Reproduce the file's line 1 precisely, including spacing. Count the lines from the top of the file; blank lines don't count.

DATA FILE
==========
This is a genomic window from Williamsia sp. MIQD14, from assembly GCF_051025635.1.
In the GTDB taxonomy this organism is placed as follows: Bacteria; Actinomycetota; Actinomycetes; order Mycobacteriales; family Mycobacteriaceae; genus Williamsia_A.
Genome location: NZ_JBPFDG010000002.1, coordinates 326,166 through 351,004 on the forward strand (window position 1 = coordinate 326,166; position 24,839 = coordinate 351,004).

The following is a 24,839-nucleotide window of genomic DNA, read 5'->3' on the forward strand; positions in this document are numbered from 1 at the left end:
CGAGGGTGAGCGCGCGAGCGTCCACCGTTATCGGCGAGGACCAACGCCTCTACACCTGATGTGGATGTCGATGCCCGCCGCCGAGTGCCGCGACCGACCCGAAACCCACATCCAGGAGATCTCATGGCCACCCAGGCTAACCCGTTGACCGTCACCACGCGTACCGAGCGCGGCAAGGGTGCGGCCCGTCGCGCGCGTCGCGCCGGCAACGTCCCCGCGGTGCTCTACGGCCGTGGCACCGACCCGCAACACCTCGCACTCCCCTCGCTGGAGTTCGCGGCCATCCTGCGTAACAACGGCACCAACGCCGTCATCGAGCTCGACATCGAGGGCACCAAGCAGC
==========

This is a genomic window from Williamsia sp. MIQD14, from assembly GCF_051025635.1.